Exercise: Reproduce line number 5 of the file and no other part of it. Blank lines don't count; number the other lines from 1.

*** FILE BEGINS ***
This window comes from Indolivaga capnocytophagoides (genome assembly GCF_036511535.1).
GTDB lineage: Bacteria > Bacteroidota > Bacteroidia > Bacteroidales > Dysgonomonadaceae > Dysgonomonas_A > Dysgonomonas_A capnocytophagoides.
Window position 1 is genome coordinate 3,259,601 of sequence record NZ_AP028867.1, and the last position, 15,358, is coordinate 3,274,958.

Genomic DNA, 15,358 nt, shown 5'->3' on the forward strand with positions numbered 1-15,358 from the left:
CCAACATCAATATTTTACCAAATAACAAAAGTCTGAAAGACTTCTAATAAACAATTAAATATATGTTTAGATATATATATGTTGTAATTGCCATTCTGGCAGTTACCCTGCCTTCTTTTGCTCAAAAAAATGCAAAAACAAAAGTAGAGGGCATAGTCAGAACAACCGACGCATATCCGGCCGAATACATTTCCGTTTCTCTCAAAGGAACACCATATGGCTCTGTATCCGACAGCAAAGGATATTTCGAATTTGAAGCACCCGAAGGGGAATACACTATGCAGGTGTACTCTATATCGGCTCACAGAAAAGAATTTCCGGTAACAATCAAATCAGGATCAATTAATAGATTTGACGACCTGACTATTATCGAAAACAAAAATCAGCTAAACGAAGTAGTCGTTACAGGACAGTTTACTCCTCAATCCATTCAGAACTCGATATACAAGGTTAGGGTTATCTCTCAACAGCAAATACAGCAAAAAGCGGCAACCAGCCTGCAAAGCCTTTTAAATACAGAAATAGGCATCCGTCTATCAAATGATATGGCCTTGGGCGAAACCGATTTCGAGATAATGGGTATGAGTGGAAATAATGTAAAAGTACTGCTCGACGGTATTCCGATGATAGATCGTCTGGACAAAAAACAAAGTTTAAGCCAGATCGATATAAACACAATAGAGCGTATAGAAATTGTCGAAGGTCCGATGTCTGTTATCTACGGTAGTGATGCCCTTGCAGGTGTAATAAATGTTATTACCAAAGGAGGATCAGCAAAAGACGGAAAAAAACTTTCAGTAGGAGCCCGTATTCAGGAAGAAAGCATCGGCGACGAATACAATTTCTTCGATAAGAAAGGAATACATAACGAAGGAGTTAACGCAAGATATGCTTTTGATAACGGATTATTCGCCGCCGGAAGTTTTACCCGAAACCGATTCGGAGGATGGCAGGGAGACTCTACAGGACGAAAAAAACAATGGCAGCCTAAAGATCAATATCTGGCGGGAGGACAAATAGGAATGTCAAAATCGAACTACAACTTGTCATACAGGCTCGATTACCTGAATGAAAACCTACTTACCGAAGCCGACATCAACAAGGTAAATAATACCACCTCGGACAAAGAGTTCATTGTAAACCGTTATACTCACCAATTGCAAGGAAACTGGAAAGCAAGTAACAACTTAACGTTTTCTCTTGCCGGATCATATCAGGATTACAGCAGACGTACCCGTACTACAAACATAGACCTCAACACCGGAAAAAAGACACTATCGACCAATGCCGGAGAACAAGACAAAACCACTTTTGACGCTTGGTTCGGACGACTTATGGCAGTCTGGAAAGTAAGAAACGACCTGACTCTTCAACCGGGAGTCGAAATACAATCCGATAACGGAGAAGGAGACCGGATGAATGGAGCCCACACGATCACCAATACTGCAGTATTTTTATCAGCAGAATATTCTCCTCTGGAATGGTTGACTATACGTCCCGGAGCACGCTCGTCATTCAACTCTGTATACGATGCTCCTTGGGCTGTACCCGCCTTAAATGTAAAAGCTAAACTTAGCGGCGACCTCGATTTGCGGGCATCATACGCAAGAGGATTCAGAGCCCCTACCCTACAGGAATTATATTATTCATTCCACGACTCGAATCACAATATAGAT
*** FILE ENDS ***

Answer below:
CCAACATCAATATTTTACCAAATAACAAAAGTCTGAAAGACTTCTAATAAACAATTAAATATATGTTTAGATATATATATGTTGTAATTGCCATTCTGGCAGTTACCCTGCCTTCTTTTGCTCAAAAAAATGCAAAAACAAAAGTAGAGGGCATAGTCAGAACAACCGACGCATATCCGGCCGAATACATTTCCGTTTCTCTCAAAGGAACACCATATGGCTCTGTATCCGACAGCAAAGGATATTTCGAATTTGAAGCACCCGAAGGGGAATACACTATGCAGGTGTACTCTATATCGGCTCACAGAAAAGAATTTCCGGTAACAATCAAATCAGGATCAATTAATAGATTTGACGACCTGACTATTATCGAAAACAAAAATCAGCTAAACGAAGTAGTCGTTACAGGACAGTTTACTCCTCAATCCATTCAGAACTCGATATACAAGGTTAGGGTTATCTCTCAACAGCAAATACAGCAAAAAGCGGCAACCAGCCTGCAAAGCCTTTTAAATACAGAAATAGGCATCCGTCTATCAAATGATATGGCCTTGGGCGAAACCGATTTCGAGATAATGGGTATGAGTGGAAATAATGTAAAAGTACTGCTCGACGGTATTCCGATGATAGATCGTCTGGACAAAAAACAAAGTTTAAGCCAGATCGATATAAACACAATAGAGCGTATAGAAATTGTCGAAGGTCCGATGTCTGTTATCTACGGTAGTGATGCCCTTGCAGGTGTAATAAATGTTATTACCAAAGGAGGATCAGCAAAAGACGGAAAAAAACTTTCAGTAGGAGCCCGTATTCAGGAAGAAAGCATCGGCGACGAATACAATTTCTTCGATAAGAAAGGAATACATAACGAAGGAGTTAACGCAAGATATGCTTTTGATAACGGATTATTCGCCGCCGGAAGTTTTACCCGAAACCGATTCGGAGGATGGCAGGGAGACTCTACAGGACGAAAAAAACAATGGCAGCCTAAAGATCAATATCTGGCGGGAGGACAAATAGGAATGTCAAAATCGAACTACAACTTGTCATACAGGCTCGATTACCTGAATGAAAACCTACTTACCGAAGCCGACATCAACAAGGTAAATAATACCACCTCGGACAAAGAGTTCATTGTAAACCGTTATACTCACCAATTGCAAGGAAACTGGAAAGCAAGTAACAACTTAACGTTTTCTCTTGCCGGATCATATCAGGATTACAGCAGACGTACCCGTACTACAAACATAGACCTCAACACCGGAAAAAAGACACTATCGACCAATGCCGGAGAACAAGACAAAACCACTTTTGACGCTTGGTTCGGACGACTTATGGCAGTCTGGAAAGTAAGAAACGACCTGACTCTTCAACCGGGAGTCGAAATACAATCCGATAACGGAGAAGGAGACCGGATGAATGGAGCCCACACGATCACCAATACTGCAGTATTTTTATCAGCAGAATATTCTCCTCTGGAATGGTTGACTATACGTCCCGGAGCACGCTCGTCATTCAACTCTGTATACGATGCTCCTTGGGCTGTACCCGCCTTAAATGTAAAAGCTAAACTTAGCGGCGACCTCGATTTGCGGGCATCATACGCAAGAGGATTCAGAGCCCCTACCCTACAGGAATTATATTATTCATTCCACGACTCGAATCACAATATAGAT